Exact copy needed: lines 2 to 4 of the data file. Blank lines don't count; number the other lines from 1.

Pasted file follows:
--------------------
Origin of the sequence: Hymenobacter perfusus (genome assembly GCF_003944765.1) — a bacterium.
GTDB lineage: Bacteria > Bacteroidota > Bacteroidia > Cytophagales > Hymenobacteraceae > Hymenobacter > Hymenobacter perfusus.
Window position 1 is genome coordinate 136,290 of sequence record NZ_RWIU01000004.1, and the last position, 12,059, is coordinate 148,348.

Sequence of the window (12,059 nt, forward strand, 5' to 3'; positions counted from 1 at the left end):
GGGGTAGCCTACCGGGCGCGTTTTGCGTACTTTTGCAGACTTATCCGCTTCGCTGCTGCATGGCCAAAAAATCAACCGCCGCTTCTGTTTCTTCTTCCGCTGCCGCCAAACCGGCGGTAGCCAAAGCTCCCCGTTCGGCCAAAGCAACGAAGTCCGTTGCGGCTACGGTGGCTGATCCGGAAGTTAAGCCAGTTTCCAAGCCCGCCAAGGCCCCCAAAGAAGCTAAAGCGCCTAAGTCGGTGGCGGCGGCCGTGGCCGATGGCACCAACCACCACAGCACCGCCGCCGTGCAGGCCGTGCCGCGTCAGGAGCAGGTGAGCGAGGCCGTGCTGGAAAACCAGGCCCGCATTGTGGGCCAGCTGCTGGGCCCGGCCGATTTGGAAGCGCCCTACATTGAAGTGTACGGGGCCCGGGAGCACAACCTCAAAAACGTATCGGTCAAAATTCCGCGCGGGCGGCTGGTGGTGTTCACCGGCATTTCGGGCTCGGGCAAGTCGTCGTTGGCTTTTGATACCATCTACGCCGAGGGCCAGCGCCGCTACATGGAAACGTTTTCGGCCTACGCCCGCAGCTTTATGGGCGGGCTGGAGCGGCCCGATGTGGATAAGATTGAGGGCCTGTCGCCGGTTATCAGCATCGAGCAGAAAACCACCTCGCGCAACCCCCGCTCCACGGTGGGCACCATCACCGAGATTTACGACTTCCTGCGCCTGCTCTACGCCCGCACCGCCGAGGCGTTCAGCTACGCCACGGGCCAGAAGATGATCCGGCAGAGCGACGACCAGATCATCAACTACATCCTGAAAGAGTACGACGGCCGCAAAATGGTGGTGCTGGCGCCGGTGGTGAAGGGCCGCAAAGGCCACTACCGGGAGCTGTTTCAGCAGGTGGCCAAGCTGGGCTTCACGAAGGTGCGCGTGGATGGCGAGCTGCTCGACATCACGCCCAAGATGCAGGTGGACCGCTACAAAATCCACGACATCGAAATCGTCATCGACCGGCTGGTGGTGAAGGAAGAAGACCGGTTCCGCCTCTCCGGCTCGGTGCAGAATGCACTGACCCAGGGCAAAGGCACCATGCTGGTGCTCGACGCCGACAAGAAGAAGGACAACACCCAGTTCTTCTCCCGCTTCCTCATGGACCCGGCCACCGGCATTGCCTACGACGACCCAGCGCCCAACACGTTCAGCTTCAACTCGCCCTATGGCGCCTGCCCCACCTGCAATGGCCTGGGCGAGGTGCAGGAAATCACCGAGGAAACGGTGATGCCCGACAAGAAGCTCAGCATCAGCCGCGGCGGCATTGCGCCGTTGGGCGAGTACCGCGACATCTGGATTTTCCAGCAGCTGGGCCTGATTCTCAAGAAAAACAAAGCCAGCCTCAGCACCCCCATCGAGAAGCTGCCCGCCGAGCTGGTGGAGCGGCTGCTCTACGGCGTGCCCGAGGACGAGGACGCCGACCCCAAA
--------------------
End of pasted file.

GTDB lineage: Bacteria > Bacteroidota > Bacteroidia > Cytophagales > Hymenobacteraceae > Hymenobacter > Hymenobacter perfusus.
Window position 1 is genome coordinate 136,290 of sequence record NZ_RWIU01000004.1, and the last position, 12,059, is coordinate 148,348.

Sequence of the window (12,059 nt, forward strand, 5' to 3'; positions counted from 1 at the left end):